Volume 8 (2007): Weapons, Weaponry and Man (In memoriam Vytautas Kazakevičius), pp. 328–333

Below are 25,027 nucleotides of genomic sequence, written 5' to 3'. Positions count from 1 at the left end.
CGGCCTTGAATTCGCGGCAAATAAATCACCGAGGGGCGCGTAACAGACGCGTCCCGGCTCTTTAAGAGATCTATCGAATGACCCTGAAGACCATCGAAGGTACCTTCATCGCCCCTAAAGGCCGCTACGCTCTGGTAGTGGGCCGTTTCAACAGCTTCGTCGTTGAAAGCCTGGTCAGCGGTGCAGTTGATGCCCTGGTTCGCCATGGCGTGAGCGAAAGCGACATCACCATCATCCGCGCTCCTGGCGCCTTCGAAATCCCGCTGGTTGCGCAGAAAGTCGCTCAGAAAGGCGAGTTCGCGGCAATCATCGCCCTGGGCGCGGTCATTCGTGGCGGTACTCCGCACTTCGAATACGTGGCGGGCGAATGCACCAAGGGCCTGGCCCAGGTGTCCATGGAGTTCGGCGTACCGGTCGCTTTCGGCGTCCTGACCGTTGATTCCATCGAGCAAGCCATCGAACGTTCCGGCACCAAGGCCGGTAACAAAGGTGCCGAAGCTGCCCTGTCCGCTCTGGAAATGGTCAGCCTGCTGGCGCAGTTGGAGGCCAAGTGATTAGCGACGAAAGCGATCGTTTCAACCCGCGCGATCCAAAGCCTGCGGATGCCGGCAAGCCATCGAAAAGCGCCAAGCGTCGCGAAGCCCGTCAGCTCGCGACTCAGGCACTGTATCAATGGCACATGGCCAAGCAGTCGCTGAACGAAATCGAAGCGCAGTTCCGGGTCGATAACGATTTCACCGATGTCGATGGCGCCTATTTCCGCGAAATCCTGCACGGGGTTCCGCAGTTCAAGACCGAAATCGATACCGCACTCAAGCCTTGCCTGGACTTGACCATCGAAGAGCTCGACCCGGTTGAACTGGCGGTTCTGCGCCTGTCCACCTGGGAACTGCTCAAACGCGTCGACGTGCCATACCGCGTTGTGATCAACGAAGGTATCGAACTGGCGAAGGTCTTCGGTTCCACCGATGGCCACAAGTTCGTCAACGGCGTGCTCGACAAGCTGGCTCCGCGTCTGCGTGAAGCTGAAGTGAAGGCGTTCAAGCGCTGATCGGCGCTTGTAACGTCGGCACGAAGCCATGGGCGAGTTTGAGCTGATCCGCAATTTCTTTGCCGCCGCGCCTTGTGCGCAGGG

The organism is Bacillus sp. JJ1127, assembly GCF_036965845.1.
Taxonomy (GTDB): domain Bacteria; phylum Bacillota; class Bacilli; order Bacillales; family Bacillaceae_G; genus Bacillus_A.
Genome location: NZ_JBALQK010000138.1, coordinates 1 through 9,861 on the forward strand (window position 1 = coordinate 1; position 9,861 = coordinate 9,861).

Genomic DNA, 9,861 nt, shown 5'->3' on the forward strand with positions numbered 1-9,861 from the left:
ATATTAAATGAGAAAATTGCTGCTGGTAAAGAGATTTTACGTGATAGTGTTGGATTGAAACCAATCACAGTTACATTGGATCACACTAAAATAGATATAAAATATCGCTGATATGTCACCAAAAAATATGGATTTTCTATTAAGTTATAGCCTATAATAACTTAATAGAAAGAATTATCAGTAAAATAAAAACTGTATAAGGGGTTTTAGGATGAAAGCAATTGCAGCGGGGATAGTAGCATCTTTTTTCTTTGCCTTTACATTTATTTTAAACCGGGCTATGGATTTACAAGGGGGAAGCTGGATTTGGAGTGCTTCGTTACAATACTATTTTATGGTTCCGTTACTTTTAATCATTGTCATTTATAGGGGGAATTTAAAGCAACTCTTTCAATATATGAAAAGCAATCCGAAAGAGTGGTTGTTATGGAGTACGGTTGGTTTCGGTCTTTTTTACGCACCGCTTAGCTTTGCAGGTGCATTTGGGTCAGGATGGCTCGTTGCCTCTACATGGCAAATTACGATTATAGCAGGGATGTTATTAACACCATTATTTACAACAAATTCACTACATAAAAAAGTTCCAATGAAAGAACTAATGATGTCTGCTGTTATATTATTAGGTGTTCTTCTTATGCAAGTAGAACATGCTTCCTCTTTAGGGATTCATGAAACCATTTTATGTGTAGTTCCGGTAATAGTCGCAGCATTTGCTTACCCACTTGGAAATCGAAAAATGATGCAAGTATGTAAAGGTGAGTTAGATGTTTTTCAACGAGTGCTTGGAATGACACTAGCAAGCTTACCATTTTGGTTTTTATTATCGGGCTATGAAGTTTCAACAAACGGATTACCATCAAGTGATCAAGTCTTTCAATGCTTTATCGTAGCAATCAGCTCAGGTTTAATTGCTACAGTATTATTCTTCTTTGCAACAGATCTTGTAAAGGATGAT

Three of the most remarkable Viking Period silver hoards found on Gotland form the topic of this paper. They all offer viewpoints upon trade, tribute and warfare in Gotland and the East Baltic area. The oldest of them (t.p.q. 870/1) was found in 1999 at Spillings in Othem parish. It illustrates the enormous influx of Arabic silver in its epoch, weighing more than 66kg, of which 17.5kg are made up of about 14,000 coins. Both of the other hoards were found at Ocksarve in Hemse parish, the first in 1920, the second in 1997. The hoard of 1920 i.a contains 112 Byzantine millaresia struck for Constantine IX Monomachos (1042–1055), probably part of the salary of a Gotlandic mercenary and ex-member of the Varangian guard. The second hoard (t.p.q. 999) is interesting from a metrological point of view, as it contains several interlinked payment spirals and bundles containing hack-silver. There is also a magnificent silver sword chape, probably a masterpiece from a Kievan workshop, with a graffito showing two crossed single-edged swords of J. Petersen’s type T, V or W.